It is known that when the hamiltonian is time independent, it also does not vary with time.

That is, $\frac{\partial \mathcal{H}}{\partial {t}}=0$ implies $\frac{\mathrm{d} \mathcal{H}}{\mathrm{d} {t}}=0$ on solutions of the hamiltonian equations. This is an easy calculation using the hamiltonian equations and the chain rule: $\frac{\mathrm{d} \mathcal{H}}{\mathrm{d} {t}}= \frac{\partial \mathcal{H}}{\partial {p}} \frac{\mathrm{d} \mathcal{q}}{\mathrm{d} {t}} + \frac{\partial \mathcal{H}}{\partial {q}} \frac{\mathrm{d} \mathcal{q}}{\mathrm{d} {t}}= \frac{\partial \mathcal{H}}{\partial {p}} (-\frac{\partial \mathcal{H}}{\partial {q}} ) + \frac{\partial \mathcal{H}}{\partial {q}} (-\frac{\partial \mathcal{H}}{\partial {p}} )=0$.

Is the same true for the Lagrangian?

That is, assuming $L(q, \dot q )$, is it true that $\frac{dL}{dt}=0$ on solutions satisfying the Euler-Lagrange equations?

The canonical example of the Lagrangian is $L=T-V=\frac 12 m \sum \dot q_i ^2-V(q)$, which we naturally look at first.

In this case: $\frac{dL}{dt}= \sum_i \frac{\partial \mathcal{L}}{\partial {q_i}} \frac{\mathrm{d} \mathcal{q_i}}{\mathrm{d} {t}} + \sum_i \frac{\partial \mathcal{L}}{\partial {\dot q_i}} \frac{\mathrm{d} \mathcal{\dot q_i}}{\mathrm{d} {t}}= m \sum _i \dot q_i \ddot q_i- \sum \frac{\partial V}{\partial {q_i}} \dot q_i= m \sum _i \dot q_i \ddot q_i+ \sum_i F_i \dot q_i = \sum (m v_i a_i +F_i v_i)$.

How can I see in a concrete example what this is equal to? (And in particular, whether this is zero?)

Please don't use any 'empirical' facts, only the mathematical formulation.


2 Answers 2


For any system in which you expect energy transfer between kinetic and potential energy the Lagrangian won't be a constant of motion. To take a concrete example, consider a one-dimensional system corresponding to a falling body under (some approximation of) gravity:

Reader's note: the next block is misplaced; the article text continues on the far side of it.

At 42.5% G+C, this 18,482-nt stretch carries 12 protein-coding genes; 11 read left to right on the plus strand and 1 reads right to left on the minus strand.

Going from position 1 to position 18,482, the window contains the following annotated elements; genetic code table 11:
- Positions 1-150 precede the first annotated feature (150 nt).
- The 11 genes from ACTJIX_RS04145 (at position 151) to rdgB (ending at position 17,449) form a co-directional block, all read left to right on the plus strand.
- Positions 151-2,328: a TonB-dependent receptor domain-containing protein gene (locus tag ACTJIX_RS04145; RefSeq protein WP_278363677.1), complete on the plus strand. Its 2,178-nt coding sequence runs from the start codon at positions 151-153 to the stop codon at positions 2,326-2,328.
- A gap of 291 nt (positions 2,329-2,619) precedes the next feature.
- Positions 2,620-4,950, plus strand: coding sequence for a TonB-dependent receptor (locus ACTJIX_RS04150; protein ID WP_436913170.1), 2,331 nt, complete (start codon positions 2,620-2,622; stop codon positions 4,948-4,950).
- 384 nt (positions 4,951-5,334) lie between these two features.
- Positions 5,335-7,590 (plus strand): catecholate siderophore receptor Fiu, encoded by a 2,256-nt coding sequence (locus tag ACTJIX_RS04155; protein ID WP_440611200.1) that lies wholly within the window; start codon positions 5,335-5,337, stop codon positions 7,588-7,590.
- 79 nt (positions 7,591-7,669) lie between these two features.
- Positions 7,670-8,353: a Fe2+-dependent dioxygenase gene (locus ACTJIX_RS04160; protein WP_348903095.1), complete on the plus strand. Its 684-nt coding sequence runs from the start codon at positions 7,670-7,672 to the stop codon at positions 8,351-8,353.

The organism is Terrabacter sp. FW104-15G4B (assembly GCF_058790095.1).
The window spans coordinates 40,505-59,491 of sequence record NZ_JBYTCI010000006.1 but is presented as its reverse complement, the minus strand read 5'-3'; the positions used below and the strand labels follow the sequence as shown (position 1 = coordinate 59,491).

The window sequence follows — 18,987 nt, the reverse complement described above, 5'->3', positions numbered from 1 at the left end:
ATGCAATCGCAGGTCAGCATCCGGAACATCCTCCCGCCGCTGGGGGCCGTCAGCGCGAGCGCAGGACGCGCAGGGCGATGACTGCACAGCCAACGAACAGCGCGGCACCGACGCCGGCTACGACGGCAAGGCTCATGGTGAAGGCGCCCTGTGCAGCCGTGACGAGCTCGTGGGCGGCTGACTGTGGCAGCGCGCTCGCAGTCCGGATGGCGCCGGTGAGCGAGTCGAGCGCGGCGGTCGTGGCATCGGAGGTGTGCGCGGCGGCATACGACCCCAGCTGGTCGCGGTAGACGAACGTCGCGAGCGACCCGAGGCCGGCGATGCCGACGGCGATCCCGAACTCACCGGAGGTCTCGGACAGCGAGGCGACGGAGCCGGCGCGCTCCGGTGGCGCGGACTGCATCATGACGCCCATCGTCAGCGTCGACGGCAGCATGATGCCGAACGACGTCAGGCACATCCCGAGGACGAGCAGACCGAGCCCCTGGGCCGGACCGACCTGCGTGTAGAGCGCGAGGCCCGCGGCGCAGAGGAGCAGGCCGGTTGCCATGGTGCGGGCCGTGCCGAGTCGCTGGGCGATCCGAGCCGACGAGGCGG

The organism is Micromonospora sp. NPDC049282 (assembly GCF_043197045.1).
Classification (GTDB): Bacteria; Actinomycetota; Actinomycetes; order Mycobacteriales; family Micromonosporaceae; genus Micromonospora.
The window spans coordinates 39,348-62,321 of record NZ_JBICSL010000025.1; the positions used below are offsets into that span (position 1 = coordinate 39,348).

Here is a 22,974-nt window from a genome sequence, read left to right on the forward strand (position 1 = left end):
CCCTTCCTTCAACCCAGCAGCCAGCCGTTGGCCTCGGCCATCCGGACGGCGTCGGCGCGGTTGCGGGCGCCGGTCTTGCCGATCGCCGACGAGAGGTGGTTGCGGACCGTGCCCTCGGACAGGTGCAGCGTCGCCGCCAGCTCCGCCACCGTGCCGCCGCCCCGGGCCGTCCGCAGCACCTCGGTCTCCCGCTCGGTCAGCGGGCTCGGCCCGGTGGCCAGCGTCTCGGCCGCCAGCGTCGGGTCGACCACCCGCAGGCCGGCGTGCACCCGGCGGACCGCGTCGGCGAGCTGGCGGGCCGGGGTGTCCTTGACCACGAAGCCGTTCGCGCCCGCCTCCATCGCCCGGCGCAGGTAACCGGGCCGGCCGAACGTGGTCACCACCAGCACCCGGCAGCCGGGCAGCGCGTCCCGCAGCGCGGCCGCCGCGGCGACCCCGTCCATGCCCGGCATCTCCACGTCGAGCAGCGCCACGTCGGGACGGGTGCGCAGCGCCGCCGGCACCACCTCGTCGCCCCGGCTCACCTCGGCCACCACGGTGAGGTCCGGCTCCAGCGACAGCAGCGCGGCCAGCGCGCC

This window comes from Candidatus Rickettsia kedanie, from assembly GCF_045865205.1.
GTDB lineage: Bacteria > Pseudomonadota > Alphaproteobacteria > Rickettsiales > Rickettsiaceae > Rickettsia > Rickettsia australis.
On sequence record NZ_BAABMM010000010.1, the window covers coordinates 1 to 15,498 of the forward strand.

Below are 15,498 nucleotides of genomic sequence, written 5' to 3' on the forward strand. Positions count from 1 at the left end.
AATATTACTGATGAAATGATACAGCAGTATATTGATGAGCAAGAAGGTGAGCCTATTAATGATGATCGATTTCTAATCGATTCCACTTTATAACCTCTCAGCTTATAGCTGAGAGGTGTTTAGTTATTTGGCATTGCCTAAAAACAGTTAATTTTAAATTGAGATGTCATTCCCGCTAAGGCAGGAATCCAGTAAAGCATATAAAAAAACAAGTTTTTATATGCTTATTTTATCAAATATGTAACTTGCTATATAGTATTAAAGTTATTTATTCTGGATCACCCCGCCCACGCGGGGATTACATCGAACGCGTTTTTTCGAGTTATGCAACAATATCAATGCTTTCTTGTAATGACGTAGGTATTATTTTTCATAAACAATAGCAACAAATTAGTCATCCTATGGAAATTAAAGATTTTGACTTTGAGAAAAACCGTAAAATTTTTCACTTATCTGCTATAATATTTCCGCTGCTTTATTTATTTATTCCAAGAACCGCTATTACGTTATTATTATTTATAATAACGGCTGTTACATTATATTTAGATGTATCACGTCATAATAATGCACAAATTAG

$$ L(q, \dot{q}) = \frac{1}{2}m \dot{q}^2 - m g q. $$

The equations of motion can be easily solved to result in

$$ q(t) = A_0 + A_1t - \frac{g}{2} t^2. $$

Consider for simplicity the initial conditions $A_0 = A_1 = 0$. Then $q(t) = -\frac{g}{2} t^2$ and while the sum of the kinetic and potential energy (corresponding to the Hamiltonian)

$$ \frac{1}{2}m \dot{q}^2 + mgq = \frac{1}{2}m (-gt)^2 - \frac{mg^2}{2}t^2 \equiv 0 $$

is constant, the difference between the kinetic and the potential energy (which is the Lagrangian) is not:

$$ L(q(t),\dot{q}(t)) = \frac{1}{2}m \dot{q}^2 - mgq = \frac{1}{2}m (-gt)^2 + \frac{mg^2}{2}t^2 = mg^2t^2.$$


Given that $m_ia_i=F_i$, you get $2\sum_iv_iF_i=0\implies F_i=0\implies V=\text{const}.$

  • $\begingroup$ Why $v \cdot F =0 $ implies $F=0$? (Isn't it even false in circular motion?) $\endgroup$
    – Emolga
    Nov 21, 2015 at 19:12
  • 1
    $\begingroup$ @Leullame: this should be true for every choice of initial conditions, so for every $v$. $\endgroup$
    – enzotib
    Nov 21, 2015 at 19:31
  • $\begingroup$ What about lagrangians that are not of the form $L=T-V$? For example, I think that whenever the lagrangian is positively homogeneous, it is a constant of motion. This is simply because $\mathcal H = (m-1) L$, where m is the order of the homogeneity. $\endgroup$
    – Emolga
    Nov 21, 2015 at 22:18
  • $\begingroup$ @Leullame: given that $\partial\mathcal{H}/\partial{t}=-\partial{L}/\partial{t}$, this could be possible only for $m=0$. $\endgroup$
    – enzotib
    Nov 22, 2015 at 10:11

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